18. The process recited in claim 16 wherein said predetermined amplitude is approximately 10-50 μm.
19. The process recited in claim 17 wherein said predetermined amplitude ms approximately 20 μm.
20. The process recited in claim 18 wherein said predetermined amplitude is approximately 20 μm.
21. The process recited in claim 5, wherein said predetermined amplitude is approximately 20 μm.
22. The system recited in claim 10 wherein said predetermined amplitude is approximately 20 μm.
Description
FIELD OF THE INVENTION

The present invention relates generally to the field of bonding processes, and more particularly to die bonding of microelectronic chips.

BACKGROUND OF THE INVENTION

In microelectronic packages, two important functions are served by the die bond adhering the chip to the metal leadframe. First, the bond holds the chip securely in place so that electrical connections can be made in a subsequent operation. Second, the bond provides a path for conducting the heat generated by the chip to the leadframe, whence it is dissipated to the surroundings. The bond must be thin, uniform, and complete to avoid the development of hot spots on the chips, which may lead to thermal failure of the entire device. A silver-filled epoxy compound is commonly used as the bonding material, primarily because of its good thermal conductivity.

The die bonding process typically involves placing several drops of epoxy on the leadframe and then pressing the chip onto the leadframe with a constant force until a thin and uniform bond is achieved. This process takes a few tenths of a second with a 5 mm×5 mm chip, and the bond thickness is typically 25 μm. However, with increasing levels of circuit integration, the chips are becoming larger (e.g., up to 15 mm×15 mm) and the time necessary to achieve the desired bond thickness is increasing significantly. With very large chips, the desired bond thickness may, in fact, never be achieved. There are several reasons for this difficulty. Although improvements in die bonding machinery have decreased the time necessary to pick and place the chips and to dispense the epoxy in carefully controlled amounts, the extrusion or squeezing of the epoxy is still problematic. In view of the thinness of the chips, the force applied for epoxy extrusion cannot be increased beyond a certain limiting value in order to avoid chip material damage. Although newer chips have a larger surface area, they are not necessarily thicker and consequently can be more fragile. With a given magnitude of force and a chip size L, the pressure which drives the flow varies as 1/L2. Further, as the chip size increases, the volume of epoxy to extrude from beneath the chip varies as L2, but the area through which the epoxy extrudes (the outer edge of the die) varies only as L. Therefore, higher flow velocities and shear rates are necessary to complete the die bonding process.

One method of increasing the speed of the bonding process is to scrub the chip tangentially to the leadframe surface while applying a constant pressure. The scrubbing step involves moving the chip in a plane parallel to the leadframe surface, and often causes the epoxy to flow more easily. A major problem with this process is that the chip must be gripped from the sides with a collet so that a tangential force may be imparted during scrubbing. Chips that are very thin and fragile are often damaged during this process.

U.S. Pat. No. 4,145,390, Mar. 20, 1979, titled "Process for Mounting Components on a Base by Means of a Thixotropic Material," discloses a bonding process whereby a thixotropic bonding material is vibrated, at an unspecified frequency in the range 1 Hz to 10 kHz and at a suggested amplitude of 0.5 mm (500 μm), to increase the liquification of the thixotropic material. It is believed that this process is similar to, and suffers the same disadvantages of, the scrubbing process described above, in that the chip must be gripped from the sides so that the tangential vibrational force may be applied. Further, it is believed that the suggested vibrational amplitude of 500 μm is too large for many applications and will result in an unacceptably large number of damaged chips.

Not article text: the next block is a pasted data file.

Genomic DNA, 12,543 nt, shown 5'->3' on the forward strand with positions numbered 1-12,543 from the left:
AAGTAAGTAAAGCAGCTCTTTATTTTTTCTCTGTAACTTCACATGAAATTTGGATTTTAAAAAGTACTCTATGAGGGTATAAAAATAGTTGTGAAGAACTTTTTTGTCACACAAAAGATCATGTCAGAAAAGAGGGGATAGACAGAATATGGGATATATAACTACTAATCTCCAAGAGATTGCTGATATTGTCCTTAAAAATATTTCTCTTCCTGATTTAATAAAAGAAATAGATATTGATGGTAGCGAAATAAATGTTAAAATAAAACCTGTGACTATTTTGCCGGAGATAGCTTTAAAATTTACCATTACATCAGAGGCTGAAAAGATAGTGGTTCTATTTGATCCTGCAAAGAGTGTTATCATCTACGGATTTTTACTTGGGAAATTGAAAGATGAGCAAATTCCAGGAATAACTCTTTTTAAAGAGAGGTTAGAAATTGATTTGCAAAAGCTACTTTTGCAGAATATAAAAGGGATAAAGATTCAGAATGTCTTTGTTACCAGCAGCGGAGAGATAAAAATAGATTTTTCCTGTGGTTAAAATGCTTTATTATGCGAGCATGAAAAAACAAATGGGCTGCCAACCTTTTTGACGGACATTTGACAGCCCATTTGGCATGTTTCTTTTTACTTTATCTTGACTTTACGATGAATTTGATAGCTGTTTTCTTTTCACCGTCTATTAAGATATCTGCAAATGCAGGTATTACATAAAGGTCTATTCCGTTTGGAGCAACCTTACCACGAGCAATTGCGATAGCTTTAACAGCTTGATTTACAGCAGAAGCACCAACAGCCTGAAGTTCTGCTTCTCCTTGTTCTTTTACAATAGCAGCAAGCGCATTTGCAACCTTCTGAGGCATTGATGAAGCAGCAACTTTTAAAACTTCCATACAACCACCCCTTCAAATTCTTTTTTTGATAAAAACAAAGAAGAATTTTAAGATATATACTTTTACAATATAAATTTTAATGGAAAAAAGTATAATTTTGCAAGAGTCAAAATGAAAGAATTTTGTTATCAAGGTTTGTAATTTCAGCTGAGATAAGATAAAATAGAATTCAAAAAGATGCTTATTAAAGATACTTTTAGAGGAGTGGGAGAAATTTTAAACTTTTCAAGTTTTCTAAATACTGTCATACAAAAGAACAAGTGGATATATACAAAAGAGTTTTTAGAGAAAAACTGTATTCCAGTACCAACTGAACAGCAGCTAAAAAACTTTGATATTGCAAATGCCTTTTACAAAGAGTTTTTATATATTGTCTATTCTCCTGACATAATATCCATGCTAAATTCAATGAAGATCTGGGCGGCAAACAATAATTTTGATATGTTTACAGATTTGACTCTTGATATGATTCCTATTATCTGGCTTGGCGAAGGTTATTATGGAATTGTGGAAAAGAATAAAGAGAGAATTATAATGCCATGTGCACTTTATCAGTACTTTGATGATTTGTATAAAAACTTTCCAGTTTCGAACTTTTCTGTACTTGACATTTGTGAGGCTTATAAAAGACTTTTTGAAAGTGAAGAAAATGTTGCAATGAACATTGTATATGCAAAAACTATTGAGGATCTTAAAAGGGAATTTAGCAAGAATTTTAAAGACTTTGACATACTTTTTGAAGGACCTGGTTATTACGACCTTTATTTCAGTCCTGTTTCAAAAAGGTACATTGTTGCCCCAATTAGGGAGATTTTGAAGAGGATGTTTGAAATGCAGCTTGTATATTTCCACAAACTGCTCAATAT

SUMMARY OF THE INVENTION

Accordingly, an object of the present invention is to provide an improved system for die bonding microelectronic chips at a high speed without increasing the risk of damaging the chips.

According to the present invention, a method or system for bonding an integrated circuit chip to a lead frame comprises the steps of, or means for, applying an adhesive to a surface of the lead frame, pressing the chip onto the surface on which the adhesive is applied, and inducing vibrations of a predetermined frequency and amplitude in at least the leadframe. The vibrations are induced with an acoustic source so that the adhesive rheology is temporarily changed in situ. This permits the adhesive to flow to a predetermined thickness as the chip is pressed to a predetermined distance from the leadframe.

According to the invention, the epoxy rheology is changed temporarily in situ so that the epoxy flows more easily. This step may be performed by placing a device comprising a small speaker driven by a function generator beneath the leadframes as the chips are being pressed down onto the leadframes. If the leadframes are vibrated with a small amplitude motion caused by the acoustic pressure from the speaker, e.g., at a frequency of approximately 250 Hz and an amplitude of approximately 10-50 μm, and preferably about 20 μm, the epoxy will flow a great deal more freely. Calculations and experiments show that the flow time is greatly reduced for most chip sizes and forces. With the prior art, the largest chips must be die bonded by hand because a simple constant force will not extrude the epoxy down to a thin enough film. Using the present invention, even the larger chips can be bonded automatically.